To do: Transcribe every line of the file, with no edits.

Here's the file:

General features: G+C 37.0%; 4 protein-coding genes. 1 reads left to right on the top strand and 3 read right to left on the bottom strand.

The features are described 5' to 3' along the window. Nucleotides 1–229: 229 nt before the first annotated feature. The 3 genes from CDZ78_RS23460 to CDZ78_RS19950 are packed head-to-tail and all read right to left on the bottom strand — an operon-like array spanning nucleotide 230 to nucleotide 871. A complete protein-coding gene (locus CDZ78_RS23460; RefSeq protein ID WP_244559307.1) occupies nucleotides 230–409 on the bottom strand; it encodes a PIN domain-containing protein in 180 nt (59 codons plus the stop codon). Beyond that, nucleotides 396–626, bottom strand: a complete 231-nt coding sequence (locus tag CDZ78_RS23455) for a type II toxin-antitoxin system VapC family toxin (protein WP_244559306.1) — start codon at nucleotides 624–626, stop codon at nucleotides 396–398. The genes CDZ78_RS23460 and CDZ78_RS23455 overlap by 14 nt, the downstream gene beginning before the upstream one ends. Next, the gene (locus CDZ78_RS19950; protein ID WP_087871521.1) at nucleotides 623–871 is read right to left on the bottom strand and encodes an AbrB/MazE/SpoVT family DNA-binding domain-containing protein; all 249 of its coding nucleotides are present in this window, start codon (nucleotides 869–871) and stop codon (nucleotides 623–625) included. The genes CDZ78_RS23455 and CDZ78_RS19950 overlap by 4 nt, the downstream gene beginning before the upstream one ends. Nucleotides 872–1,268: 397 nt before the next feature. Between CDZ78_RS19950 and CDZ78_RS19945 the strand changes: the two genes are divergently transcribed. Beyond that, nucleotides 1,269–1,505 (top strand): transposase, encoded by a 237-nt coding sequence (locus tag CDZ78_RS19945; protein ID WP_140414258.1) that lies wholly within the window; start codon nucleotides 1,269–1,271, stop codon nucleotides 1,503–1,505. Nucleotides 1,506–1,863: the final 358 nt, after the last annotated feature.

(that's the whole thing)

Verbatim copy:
General features: G+C 37.0%; 4 protein-coding genes. 1 reads left to right on the top strand and 3 read right to left on the bottom strand.

The features are described 5' to 3' along the window. Nucleotides 1–229: 229 nt before the first annotated feature. The 3 genes from CDZ78_RS23460 to CDZ78_RS19950 are packed head-to-tail and all read right to left on the bottom strand — an operon-like array spanning nucleotide 230 to nucleotide 871. A complete protein-coding gene (locus CDZ78_RS23460; RefSeq protein ID WP_244559307.1) occupies nucleotides 230–409 on the bottom strand; it encodes a PIN domain-containing protein in 180 nt (59 codons plus the stop codon). Beyond that, nucleotides 396–626, bottom strand: a complete 231-nt coding sequence (locus tag CDZ78_RS23455) for a type II toxin-antitoxin system VapC family toxin (protein WP_244559306.1) — start codon at nucleotides 624–626, stop codon at nucleotides 396–398. The genes CDZ78_RS23460 and CDZ78_RS23455 overlap by 14 nt, the downstream gene beginning before the upstream one ends. Next, the gene (locus CDZ78_RS19950; protein ID WP_087871521.1) at nucleotides 623–871 is read right to left on the bottom strand and encodes an AbrB/MazE/SpoVT family DNA-binding domain-containing protein; all 249 of its coding nucleotides are present in this window, start codon (nucleotides 869–871) and stop codon (nucleotides 623–625) included. The genes CDZ78_RS23455 and CDZ78_RS19950 overlap by 4 nt, the downstream gene beginning before the upstream one ends. Nucleotides 872–1,268: 397 nt before the next feature. Between CDZ78_RS19950 and CDZ78_RS19945 the strand changes: the two genes are divergently transcribed. Beyond that, nucleotides 1,269–1,505 (top strand): transposase, encoded by a 237-nt coding sequence (locus tag CDZ78_RS19945; protein ID WP_140414258.1) that lies wholly within the window; start codon nucleotides 1,269–1,271, stop codon nucleotides 1,503–1,505. Nucleotides 1,506–1,863: the final 358 nt, after the last annotated feature.